Fairy Tale Review Archive
Browse submissions from past editions, web exclusive content, author Q&A, and more.
The practice of retelling fairy tales in the form of literary fiction is, if not quite hallowed, certainly established. The great Angela Carter’s revelatory 1979 story collection, “The Bloody Chamber” — a brocaded work of heady sensuality, intelligence and violence — remains the benchmark, but Kate Bernheimer’s Fairy Tale Review and the several excellent Bernheimer-edited anthologies spun off from it carry the standard forward. Those are just some of the more overt homages; Western literature owes as much to fairy tales as it does to Greek myth and the Bible.
-The New York Times
has a story about human greed and a flood. The Queen
licks the blood from her blade.
We burn his photo under the tree. My friend, I trust her witchcraft.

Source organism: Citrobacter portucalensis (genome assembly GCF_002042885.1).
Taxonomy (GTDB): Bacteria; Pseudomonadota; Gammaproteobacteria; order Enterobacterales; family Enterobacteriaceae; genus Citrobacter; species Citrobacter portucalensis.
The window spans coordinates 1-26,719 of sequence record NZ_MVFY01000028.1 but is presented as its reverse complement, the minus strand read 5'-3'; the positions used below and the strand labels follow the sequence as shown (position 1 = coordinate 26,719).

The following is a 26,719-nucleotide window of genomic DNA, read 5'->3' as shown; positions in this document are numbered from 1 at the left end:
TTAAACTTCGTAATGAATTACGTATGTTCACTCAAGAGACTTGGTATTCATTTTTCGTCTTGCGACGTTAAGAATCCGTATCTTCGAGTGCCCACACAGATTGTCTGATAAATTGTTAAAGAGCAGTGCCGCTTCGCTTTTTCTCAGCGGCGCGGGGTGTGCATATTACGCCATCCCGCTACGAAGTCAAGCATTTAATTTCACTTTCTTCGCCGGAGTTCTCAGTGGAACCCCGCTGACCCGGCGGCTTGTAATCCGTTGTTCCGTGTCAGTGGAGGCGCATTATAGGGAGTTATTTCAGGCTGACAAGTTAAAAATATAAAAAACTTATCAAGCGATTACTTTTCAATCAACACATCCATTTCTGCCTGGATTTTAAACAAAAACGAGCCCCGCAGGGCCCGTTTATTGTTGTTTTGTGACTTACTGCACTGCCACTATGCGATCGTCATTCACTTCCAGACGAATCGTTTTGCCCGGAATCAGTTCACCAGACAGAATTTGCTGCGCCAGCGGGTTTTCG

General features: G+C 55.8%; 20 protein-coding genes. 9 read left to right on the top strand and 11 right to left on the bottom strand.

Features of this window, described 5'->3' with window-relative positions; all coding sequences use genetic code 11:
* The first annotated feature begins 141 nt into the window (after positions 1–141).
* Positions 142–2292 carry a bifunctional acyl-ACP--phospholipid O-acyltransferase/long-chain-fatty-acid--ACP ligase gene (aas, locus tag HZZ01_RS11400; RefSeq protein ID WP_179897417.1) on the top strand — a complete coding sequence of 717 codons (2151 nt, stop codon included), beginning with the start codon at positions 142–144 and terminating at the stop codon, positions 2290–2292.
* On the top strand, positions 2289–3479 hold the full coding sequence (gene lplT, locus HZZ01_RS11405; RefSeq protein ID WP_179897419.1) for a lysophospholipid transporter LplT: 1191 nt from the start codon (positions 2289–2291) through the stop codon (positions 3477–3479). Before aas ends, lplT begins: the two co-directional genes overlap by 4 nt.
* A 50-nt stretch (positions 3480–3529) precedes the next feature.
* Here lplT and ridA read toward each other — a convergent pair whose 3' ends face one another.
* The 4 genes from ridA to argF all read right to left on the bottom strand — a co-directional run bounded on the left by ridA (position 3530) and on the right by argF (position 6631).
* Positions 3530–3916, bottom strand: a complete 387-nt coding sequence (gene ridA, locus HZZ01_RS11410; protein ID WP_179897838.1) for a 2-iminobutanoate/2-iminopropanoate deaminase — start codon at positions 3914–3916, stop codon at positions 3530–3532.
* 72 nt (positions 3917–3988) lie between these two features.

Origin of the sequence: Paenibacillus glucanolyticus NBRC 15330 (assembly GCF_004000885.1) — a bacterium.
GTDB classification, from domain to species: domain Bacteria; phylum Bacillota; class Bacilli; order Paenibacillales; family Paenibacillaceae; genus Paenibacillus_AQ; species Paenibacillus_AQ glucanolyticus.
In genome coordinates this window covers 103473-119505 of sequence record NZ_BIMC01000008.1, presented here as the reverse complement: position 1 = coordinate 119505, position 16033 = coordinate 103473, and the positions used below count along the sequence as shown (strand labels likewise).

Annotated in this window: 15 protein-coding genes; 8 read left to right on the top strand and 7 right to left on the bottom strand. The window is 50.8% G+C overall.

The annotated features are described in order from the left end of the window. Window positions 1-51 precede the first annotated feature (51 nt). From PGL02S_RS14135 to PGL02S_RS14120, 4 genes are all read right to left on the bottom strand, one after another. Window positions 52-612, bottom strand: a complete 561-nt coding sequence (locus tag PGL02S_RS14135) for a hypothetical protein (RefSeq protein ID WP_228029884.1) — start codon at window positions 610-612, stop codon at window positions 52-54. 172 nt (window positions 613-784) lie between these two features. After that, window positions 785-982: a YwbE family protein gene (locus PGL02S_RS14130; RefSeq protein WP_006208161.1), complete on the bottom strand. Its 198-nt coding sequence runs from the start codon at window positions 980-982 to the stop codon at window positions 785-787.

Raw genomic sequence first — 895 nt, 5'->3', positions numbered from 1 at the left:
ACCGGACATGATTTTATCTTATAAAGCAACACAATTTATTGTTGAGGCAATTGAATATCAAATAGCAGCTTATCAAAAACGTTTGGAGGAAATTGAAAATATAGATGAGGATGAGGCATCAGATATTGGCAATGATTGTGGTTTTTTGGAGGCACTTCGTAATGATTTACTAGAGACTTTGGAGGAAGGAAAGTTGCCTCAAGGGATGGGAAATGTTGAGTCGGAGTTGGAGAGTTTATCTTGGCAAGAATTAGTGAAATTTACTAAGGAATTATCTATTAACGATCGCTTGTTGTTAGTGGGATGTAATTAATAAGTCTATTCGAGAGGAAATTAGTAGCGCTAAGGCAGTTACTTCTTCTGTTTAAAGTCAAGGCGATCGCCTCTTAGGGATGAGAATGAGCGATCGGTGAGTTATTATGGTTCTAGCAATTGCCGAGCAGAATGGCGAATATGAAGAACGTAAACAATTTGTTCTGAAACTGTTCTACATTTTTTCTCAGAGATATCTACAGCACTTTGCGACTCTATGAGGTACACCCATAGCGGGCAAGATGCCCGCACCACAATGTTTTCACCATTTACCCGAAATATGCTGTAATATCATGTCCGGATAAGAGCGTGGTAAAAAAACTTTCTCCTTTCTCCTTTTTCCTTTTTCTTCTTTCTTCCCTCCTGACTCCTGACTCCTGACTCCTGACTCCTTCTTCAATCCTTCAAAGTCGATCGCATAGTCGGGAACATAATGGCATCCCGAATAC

No wonder songs are so full of denial. And what
did you do about that?
The twittering machine lies in its crib, rehabilitating its connections.
Now that night she said we had to go dancing, but first we had to put on dresses.
Queen is free as a mite
in the Lord’s mystical eyebrow,
growing ears for no reason.
Once, there was nowhere to go. Nowhere
to get to. My movement through the slash
pines and saw palms was pure physical
Sara herself did not know the people throwing the party, but she went to the house in the woods anyway.
We chant around the grill in our backyard every Friday the 13th to scare the neighbors who told the Homeowners’ Association our violet paint job was garish.
Out here the din of tin on tin hangs
just below an orphaned smudge of cumulus,
threatening fickle weather.
A farmer was wandering through his orchard at harvest time, when he saw an apple hanging from one of his lemon trees.
You told me north water
was not built by virga
but from suicide of the moon.
I will do the nursing. The suckling and swallowing. He will do the singing.
Now that my pen is made of glass
I pray to write of this loud tree
and not simply fashion
Once lived a woman wrapped in a magenta skin so brilliant she glowed, but the story doesn’t start like that.